In aristocracies, it is the same men who have wealth and who hold power, and their business is as much to direct public fortune as to look after their own. Preoccupied by these great matters, they can only with difficulty turn their mind to the run of small affairs that make up commerce, as well as to the minute and almost infinite concerns that commerce requires. So it is to be believed that they would see trade as a wearisome and secondary occupation and would neglect it even when they did not indeed consider it degrading. If some men were found among them who felt a natural taste for industry, they would carefully refrain from devoting themselves to it. For it is useless to resist the dominion of numbers, you never completely escape its yoke; and even within those aristocratic corps that refuse most stubbornly to acknowledge the rights of the national majority, there is a particular majority that governs.
With democracy the connection that united government and wealth disappears. The rich do not know what to do with their leisure; the restlessness of their desires, the extent of their resources, and the taste for great adventures [v: extraordinary things], which are almost always felt by men who stand in some way above the crowd, presses them to action. Only the road to commerce is open to them. In a democracy there is nothing greater or more brilliant than commerce. That is what attracts the attention and the prompting of the public; and all energetic passions are directed toward commerce. Nothing can keep the rich from devoting themselves to it, neither their own prejudices nor those of anyone else.
Since the great fortunes that are seen within a democracy almost always have a commercial origin, those who possess those fortunes have kept the habits or at least the traditions of trade. On the other hand, the rich never make up among a democratic people, as within aristocracies, a corps that has [interrupted text (ed.)] (Rubish, 1).
[2. ] See the note at the end of the volume.
“≠When it is not those who govern who are rich, but the rich who govern≠” (Rubish, 1).
[f. ] Aristocracy of birth and pure democracy form two extremes of the social state of peoples.
In the middle is found the aristocracy of money. The latter is close to aristocracy of birth in that it confers on a small number of citizens great privileges. It fits into democracy in that these privileges can be successively acquired by all. It forms the natural transition between the two things, and you cannot say whether it is ending the rule of aristocracy on earth, or whether it is already opening the new era of democratic centuries (Rubish, 1).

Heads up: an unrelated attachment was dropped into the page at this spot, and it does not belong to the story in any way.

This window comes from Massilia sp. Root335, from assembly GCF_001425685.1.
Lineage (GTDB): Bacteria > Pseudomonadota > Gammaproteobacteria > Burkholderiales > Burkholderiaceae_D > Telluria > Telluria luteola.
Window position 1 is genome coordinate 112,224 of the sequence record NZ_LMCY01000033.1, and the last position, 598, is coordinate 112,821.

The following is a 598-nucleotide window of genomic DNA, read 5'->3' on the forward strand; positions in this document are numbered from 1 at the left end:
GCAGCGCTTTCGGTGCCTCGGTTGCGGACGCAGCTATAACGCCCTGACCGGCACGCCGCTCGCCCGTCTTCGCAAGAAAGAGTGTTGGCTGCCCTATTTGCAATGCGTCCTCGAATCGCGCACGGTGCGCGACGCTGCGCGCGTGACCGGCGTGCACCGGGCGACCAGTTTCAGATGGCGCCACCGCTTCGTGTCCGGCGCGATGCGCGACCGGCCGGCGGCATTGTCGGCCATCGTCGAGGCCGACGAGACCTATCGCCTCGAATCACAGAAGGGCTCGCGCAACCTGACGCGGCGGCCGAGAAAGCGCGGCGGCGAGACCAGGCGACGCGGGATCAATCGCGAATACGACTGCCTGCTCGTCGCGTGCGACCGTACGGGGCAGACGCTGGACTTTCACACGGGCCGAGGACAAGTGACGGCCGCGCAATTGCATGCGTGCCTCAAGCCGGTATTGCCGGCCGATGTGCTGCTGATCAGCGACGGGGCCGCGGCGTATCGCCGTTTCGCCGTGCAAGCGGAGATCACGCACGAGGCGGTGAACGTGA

[g. ] In the United States, everyone does commerce or has a portion of his fortune placed in commerce. Consequently, you see what is happening at this moment (May 1837) and what will perhaps result from it in the political world.
There is a great part of future humanity to which I must give my attention./
The Americans make immense progress in industry because they are all involved at the same time in industry, and for the same reason, they are subject to very unexpected and very formidable industrial crises (Rubish, 1).
[h. ] [In the margin: I do not know if I should include this piece or where I should put it.]
I have shown in this chapter how democracy served the developments of industry. I would have been able to show as well how industry in turn hastened the developments of democracy. For these two things go together and react on each other. Democracy gives birth to the taste for material enjoyments that pushes men toward industry, and industry creates a multitude of mediocre fortunes and develops within the very heart of aristocratic nations a separate class in which ranks are ill defined and poorly maintained, in which people rise and fall constantly, in which leisure is not enjoyed, a separate class whose instincts are all democratic. This class forms for a long time within the very heart of aristocratic nations a kind of small democracy that has its separate instincts, opinions, laws. As the people expands its commerce and its industry, this democratic class becomes more numerous and more influential; little by little its opinions pass into the mores and its ideas into the laws, until finally, having become predominant and so to speak unique, it takes hold of power and directs everything at its will and establishes democracy.
[To the side] All that badly digested (YTC, CVj, 2, pp. 16-17).